Owner of Investment Firm That Managed Over $1 Billion in Assets Arrested in Federal Case Alleging He Defrauded Investors
LOS ANGELES – The founder and former CEO of an investment firm that specializes in debt instruments was arrested this morning on federal charges alleging he falsified financial records to fraudulently inflate the value of the funds he managed, allowing him to charge investors millions of dollars in unauthorized fees.
Brendan Ross, 47, of La Cañada Flintridge, who founded Direct Lending Investments, LLC (DLI) in 2012, was taken into custody by special agents of the FBI.
In conjunction with the unsealing of the criminal case, the United States Securities and Exchange Commission today filed a civil complaint today against Ross alleging he defrauded investors.
Today’s arrest was pursuant to a grand jury indictment filed on July 30 that charges Ross with 10 counts of wire fraud based on a scheme he executed between late 2013 and early 2019 to defraud investors in funds managed by DLI, a firm he still owns. Ross resigned as CEO in March 2019, and soon after the SEC filed a civil complaint against DLI, which resulted in the appointment of a court-ordered receiver in early April 2019.
By the summer of 2017, only five years after Ross founded DLI, the firm had over $1 billion in assets under management. According to the indictment, Ross allegedly directed DLI to invest the funds’ assets in, among other things, a company that loaned money to small businesses and retailers. The DLI funds made money when the loans performed, meaning that the borrowers made timely payments. The indictment alleges that, rather than disclose some of the loans were not performing, Ross falsified monthly reports to make it appear borrowers were making payments. The “payments” actually came from fee rebates given by the company originating the loans.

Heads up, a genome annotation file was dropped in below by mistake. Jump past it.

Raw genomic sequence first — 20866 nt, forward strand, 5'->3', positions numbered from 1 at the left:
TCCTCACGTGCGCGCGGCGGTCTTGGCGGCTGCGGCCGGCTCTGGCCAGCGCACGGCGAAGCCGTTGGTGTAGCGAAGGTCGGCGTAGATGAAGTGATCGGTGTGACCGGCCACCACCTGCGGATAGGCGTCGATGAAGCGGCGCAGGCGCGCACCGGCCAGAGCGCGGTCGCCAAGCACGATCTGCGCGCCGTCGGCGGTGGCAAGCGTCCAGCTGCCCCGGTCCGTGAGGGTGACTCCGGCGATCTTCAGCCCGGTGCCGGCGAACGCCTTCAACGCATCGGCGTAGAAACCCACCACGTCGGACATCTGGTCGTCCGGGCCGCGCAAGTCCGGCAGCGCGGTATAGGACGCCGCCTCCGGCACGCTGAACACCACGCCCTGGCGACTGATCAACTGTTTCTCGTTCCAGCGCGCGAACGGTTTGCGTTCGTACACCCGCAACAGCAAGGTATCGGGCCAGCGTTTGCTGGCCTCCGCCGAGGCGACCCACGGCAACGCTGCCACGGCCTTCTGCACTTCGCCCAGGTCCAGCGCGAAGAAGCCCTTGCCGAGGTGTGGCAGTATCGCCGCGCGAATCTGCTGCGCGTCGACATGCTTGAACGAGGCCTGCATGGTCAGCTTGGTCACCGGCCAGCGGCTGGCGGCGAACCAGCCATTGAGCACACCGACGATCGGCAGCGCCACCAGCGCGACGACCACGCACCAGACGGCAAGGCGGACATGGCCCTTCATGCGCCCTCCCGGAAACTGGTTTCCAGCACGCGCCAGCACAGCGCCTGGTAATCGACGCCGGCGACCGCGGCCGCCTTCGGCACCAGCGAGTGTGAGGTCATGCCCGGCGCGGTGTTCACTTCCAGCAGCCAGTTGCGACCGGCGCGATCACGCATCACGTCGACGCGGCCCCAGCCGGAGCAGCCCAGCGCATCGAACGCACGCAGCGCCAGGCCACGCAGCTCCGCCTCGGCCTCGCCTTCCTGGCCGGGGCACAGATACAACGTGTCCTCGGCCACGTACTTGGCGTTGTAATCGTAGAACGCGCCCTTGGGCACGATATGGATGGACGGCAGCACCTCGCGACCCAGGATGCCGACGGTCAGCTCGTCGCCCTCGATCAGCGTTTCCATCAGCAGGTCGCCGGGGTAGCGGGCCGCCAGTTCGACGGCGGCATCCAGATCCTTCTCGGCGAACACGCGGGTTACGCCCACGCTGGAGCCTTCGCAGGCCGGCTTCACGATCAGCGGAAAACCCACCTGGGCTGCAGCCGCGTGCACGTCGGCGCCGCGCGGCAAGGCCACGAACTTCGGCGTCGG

By lying about the true status of the loans, Ross caused DLI to overstate the value of these loans on the funds’ books and fraudulently inflate the funds’ value, according to the indictment. Specifically, Ross allegedly caused the monthly asset values of the funds to be cumulatively inflated by over $300 million over the course of about four years. By fraudulently inflating the value of the funds, Ross was able to collect millions of dollars in fees he otherwise would not have been able to charge to clients, according to the indictment.
To further his scheme and help conceal it, Ross allegedly arranged for the sale of approximately $55 million of the loans to a third-party buyer in the summer of 2017. Ross once again inflated the value of these loans by lying about their status, falsely telling the buyer that borrowers had been making payments on many of these loans, according to the indictment.
Ross is expected to be arraigned on the indictment this afternoon in United States District Court in downtown Los Angeles.
An indictment contains allegations that a defendant has committed a crime. Every defendant is presumed innocent until and unless proven guilty beyond a reasonable doubt.
Each of the 10 wire fraud counts in the indictment carries a statutory maximum sentence of 20 years in federal prison.
This matter was investigated by the FBI. The SEC provided substantial assistance during the criminal investigation.
This case is being prosecuted by Assistant United States Attorneys Poonam G. Kumar and Catherine S. Ahn of the Major Frauds Section.